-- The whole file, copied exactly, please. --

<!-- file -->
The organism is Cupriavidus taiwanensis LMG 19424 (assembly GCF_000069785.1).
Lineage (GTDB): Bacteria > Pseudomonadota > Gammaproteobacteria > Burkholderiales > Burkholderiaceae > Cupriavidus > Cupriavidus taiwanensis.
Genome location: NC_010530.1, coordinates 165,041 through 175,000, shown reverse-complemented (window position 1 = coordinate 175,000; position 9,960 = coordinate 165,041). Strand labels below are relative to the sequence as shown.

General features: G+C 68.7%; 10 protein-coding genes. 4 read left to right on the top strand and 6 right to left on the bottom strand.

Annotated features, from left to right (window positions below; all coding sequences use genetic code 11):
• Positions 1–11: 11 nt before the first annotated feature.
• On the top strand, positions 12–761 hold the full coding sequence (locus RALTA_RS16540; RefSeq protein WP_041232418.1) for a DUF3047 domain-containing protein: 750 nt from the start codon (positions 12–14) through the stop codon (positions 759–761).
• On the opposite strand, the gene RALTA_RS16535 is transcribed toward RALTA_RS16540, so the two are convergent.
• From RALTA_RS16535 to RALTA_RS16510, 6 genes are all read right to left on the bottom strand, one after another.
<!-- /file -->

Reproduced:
The organism is Cupriavidus taiwanensis LMG 19424 (assembly GCF_000069785.1).
Lineage (GTDB): Bacteria > Pseudomonadota > Gammaproteobacteria > Burkholderiales > Burkholderiaceae > Cupriavidus > Cupriavidus taiwanensis.
Genome location: NC_010530.1, coordinates 165,041 through 175,000, shown reverse-complemented (window position 1 = coordinate 175,000; position 9,960 = coordinate 165,041). Strand labels below are relative to the sequence as shown.

General features: G+C 68.7%; 10 protein-coding genes. 4 read left to right on the top strand and 6 right to left on the bottom strand.

Annotated features, from left to right (window positions below; all coding sequences use genetic code 11):
• Positions 1–11: 11 nt before the first annotated feature.
• On the top strand, positions 12–761 hold the full coding sequence (locus RALTA_RS16540; RefSeq protein WP_041232418.1) for a DUF3047 domain-containing protein: 750 nt from the start codon (positions 12–14) through the stop codon (positions 759–761).
• On the opposite strand, the gene RALTA_RS16535 is transcribed toward RALTA_RS16540, so the two are convergent.
• From RALTA_RS16535 to RALTA_RS16510, 6 genes are all read right to left on the bottom strand, one after another.